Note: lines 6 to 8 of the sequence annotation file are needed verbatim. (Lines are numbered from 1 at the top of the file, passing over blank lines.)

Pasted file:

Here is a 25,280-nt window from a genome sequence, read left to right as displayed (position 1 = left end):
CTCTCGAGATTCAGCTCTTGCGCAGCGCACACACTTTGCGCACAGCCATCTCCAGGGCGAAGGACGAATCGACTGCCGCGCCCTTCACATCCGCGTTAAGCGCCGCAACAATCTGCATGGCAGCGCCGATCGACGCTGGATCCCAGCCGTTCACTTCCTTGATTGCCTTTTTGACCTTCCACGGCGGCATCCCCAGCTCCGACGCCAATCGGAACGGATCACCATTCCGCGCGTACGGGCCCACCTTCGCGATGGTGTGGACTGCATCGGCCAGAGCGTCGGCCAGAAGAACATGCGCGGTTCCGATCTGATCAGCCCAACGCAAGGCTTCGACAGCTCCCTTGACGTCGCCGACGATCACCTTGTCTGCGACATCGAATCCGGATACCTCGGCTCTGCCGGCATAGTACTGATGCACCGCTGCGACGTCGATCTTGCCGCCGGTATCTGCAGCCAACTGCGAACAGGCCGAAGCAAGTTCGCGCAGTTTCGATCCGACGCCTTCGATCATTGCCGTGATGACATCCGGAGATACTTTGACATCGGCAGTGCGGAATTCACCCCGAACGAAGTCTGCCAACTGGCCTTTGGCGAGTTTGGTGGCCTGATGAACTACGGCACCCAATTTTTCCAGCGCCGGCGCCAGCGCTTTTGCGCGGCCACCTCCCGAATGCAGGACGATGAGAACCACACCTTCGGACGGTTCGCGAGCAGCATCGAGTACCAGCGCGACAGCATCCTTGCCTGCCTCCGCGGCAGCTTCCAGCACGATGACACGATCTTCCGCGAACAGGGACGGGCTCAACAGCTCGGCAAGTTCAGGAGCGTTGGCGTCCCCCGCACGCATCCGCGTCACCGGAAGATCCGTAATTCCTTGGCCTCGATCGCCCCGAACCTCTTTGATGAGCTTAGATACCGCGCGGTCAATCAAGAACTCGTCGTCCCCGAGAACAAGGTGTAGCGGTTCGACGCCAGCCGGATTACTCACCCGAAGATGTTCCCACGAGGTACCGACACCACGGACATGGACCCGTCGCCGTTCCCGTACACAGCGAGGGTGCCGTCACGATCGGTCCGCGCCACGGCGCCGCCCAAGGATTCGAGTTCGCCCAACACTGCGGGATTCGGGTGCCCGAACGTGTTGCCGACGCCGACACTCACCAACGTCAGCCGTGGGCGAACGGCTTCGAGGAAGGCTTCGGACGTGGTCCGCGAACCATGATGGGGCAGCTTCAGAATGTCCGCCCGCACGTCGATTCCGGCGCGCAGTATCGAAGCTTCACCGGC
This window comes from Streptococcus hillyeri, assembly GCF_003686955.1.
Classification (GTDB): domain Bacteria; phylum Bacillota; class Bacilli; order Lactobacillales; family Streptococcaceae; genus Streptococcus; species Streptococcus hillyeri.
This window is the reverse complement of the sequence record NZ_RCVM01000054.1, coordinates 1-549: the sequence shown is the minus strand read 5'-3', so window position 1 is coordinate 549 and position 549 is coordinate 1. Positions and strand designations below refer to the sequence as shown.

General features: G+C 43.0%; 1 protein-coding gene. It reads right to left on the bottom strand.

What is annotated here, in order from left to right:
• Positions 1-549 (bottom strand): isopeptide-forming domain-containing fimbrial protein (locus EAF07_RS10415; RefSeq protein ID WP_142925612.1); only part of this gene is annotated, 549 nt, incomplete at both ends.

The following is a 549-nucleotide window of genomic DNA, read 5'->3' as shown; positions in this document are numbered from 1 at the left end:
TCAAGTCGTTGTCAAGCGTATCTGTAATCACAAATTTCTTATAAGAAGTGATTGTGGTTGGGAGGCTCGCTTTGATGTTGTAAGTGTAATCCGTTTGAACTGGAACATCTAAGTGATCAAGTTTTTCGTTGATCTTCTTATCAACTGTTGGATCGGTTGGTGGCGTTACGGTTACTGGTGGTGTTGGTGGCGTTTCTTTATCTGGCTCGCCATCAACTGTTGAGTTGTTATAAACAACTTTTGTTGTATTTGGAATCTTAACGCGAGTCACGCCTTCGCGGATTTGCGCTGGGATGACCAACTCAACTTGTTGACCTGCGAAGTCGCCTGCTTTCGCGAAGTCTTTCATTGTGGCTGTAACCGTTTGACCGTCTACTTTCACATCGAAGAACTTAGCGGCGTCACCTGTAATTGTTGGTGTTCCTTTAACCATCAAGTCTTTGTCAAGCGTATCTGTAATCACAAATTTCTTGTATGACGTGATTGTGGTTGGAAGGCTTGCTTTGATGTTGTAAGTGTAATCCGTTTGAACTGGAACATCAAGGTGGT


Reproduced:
General features: G+C 43.0%; 1 protein-coding gene. It reads right to left on the bottom strand.

What is annotated here, in order from left to right:
• Positions 1-549 (bottom strand): isopeptide-forming domain-containing fimbrial protein (locus EAF07_RS10415; RefSeq protein ID WP_142925612.1); only part of this gene is annotated, 549 nt, incomplete at both ends.